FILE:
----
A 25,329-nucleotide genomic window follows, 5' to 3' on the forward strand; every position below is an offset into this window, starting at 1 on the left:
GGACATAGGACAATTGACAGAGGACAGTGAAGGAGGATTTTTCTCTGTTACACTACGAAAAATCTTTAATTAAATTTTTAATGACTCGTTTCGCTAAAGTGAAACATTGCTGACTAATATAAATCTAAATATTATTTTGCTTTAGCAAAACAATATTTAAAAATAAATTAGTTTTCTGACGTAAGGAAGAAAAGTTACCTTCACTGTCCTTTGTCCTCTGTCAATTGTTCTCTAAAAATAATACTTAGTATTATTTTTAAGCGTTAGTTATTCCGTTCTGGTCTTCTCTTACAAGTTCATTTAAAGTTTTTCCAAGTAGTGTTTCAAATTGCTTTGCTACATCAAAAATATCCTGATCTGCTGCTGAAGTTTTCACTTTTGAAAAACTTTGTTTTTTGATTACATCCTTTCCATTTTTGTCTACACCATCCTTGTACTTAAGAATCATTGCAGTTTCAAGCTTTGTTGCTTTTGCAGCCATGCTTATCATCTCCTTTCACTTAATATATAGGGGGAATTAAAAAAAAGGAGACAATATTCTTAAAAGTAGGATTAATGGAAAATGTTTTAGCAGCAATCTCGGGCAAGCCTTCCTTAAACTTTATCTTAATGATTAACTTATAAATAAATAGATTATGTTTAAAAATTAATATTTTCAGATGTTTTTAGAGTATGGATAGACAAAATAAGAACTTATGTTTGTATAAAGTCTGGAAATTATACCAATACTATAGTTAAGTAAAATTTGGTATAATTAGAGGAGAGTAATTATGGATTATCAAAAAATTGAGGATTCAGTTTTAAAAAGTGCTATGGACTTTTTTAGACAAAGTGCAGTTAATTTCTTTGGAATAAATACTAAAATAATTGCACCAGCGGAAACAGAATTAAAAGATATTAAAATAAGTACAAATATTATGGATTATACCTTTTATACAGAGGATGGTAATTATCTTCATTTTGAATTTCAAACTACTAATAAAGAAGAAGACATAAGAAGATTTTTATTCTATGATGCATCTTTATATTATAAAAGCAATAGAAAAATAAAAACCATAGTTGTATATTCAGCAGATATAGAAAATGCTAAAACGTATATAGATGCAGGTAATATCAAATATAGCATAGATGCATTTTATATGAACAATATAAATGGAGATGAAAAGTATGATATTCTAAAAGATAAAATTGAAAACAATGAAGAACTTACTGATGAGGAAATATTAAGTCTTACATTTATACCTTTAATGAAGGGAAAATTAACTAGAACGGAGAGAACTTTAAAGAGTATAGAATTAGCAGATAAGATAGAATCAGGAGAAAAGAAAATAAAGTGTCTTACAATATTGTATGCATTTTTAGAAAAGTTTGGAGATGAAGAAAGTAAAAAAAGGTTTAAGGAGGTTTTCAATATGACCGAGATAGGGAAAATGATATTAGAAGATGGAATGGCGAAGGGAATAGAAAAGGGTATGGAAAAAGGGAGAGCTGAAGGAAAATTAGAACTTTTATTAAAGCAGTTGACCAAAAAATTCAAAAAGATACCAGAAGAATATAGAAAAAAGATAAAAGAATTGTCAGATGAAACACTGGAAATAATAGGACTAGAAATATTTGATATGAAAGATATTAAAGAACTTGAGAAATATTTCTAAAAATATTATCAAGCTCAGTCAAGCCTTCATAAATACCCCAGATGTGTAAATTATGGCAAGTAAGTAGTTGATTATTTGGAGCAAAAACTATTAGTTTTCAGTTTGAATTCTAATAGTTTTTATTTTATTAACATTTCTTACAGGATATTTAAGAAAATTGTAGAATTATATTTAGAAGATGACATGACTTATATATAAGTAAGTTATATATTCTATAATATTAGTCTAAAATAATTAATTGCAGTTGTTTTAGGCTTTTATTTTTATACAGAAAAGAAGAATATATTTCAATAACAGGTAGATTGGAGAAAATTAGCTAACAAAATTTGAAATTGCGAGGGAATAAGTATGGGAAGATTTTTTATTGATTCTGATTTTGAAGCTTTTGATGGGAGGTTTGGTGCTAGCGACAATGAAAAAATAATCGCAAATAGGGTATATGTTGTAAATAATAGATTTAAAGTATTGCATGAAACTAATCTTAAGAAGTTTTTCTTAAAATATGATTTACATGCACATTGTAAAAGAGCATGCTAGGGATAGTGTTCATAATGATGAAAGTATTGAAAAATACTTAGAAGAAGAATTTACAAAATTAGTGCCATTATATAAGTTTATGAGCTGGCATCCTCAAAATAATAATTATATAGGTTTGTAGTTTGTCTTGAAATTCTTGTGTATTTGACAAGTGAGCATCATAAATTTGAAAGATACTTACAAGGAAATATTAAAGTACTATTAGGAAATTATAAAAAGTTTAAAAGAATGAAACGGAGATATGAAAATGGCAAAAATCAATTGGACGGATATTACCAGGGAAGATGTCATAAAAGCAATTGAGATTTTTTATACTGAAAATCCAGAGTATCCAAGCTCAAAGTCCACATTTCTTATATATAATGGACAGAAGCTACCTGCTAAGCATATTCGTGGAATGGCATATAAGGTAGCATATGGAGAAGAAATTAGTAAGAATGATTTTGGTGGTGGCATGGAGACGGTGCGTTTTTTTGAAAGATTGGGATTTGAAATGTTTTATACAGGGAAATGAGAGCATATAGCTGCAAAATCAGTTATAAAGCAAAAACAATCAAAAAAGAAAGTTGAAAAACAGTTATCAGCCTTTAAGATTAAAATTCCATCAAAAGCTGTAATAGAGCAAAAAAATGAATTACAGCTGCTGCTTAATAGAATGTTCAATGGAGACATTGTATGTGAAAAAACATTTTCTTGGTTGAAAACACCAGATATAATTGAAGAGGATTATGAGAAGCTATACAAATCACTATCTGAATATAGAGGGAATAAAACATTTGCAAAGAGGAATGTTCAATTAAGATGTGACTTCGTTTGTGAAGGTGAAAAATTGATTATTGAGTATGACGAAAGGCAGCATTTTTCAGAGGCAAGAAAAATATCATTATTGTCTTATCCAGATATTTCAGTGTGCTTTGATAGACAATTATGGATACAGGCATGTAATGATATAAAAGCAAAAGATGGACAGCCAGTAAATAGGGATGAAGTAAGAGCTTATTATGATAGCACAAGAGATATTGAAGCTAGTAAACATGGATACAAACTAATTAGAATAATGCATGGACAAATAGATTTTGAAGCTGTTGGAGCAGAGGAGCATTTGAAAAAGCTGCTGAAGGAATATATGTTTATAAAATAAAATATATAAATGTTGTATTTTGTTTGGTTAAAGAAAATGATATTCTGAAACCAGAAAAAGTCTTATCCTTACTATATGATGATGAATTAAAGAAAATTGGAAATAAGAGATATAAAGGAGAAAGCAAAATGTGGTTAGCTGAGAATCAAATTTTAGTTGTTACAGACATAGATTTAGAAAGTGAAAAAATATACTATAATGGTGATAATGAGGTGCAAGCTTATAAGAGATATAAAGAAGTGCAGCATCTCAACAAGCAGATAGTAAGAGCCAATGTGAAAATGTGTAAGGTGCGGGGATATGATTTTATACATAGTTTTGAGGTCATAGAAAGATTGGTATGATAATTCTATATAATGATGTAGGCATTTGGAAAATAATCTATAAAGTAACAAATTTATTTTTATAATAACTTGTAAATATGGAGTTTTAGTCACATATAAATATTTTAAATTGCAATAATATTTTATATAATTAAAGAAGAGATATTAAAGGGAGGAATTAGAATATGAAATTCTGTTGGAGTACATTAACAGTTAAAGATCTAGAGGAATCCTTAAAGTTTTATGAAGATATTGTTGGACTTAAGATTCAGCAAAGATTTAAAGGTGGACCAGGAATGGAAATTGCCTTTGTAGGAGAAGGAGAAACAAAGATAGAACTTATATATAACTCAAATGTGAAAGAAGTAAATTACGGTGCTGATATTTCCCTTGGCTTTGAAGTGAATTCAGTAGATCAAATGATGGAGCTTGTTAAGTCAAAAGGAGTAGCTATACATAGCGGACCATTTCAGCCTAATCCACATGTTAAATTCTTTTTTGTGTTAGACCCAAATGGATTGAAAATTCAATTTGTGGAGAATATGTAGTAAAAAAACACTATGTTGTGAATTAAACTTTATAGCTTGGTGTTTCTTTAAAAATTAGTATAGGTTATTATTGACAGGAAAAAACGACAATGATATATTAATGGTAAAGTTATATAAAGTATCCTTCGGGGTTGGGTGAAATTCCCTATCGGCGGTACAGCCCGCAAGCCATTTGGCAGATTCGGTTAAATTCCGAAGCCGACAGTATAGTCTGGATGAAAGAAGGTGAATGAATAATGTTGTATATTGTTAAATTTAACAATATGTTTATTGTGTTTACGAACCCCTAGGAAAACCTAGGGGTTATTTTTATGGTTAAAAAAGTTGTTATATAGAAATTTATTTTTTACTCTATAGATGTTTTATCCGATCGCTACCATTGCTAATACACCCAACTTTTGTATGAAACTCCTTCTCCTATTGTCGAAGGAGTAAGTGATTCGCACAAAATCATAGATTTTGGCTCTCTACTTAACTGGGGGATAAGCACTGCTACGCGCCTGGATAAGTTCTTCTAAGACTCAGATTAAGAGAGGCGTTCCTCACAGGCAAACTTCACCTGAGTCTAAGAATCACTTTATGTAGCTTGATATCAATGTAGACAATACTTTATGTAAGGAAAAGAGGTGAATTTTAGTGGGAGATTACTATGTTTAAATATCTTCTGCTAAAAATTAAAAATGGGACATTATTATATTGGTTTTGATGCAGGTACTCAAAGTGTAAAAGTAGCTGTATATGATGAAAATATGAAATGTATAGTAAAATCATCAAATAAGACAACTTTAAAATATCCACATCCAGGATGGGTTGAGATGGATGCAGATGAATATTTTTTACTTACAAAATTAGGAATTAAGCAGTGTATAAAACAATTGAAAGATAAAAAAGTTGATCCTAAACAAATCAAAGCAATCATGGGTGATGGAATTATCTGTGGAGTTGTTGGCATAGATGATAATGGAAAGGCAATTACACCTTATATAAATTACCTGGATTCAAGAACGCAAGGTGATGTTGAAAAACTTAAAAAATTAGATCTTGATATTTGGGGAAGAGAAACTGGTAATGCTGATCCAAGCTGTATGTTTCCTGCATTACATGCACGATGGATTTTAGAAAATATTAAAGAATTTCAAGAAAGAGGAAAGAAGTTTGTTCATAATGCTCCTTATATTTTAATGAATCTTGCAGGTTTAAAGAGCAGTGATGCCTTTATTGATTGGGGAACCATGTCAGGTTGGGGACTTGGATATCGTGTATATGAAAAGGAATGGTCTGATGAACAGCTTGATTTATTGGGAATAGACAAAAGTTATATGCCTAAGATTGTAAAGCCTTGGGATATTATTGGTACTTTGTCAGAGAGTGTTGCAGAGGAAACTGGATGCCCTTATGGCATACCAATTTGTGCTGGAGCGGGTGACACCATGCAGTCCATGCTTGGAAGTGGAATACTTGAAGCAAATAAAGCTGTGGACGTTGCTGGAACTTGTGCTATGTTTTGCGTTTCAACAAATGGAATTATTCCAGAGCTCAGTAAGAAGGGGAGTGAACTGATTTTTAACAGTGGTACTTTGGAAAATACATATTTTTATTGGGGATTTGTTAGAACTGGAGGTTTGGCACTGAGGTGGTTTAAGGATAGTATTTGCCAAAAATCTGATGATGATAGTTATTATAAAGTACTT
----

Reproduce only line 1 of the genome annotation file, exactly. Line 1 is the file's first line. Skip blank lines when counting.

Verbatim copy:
A 25,329-nucleotide genomic window follows, 5' to 3' on the forward strand; every position below is an offset into this window, starting at 1 on the left: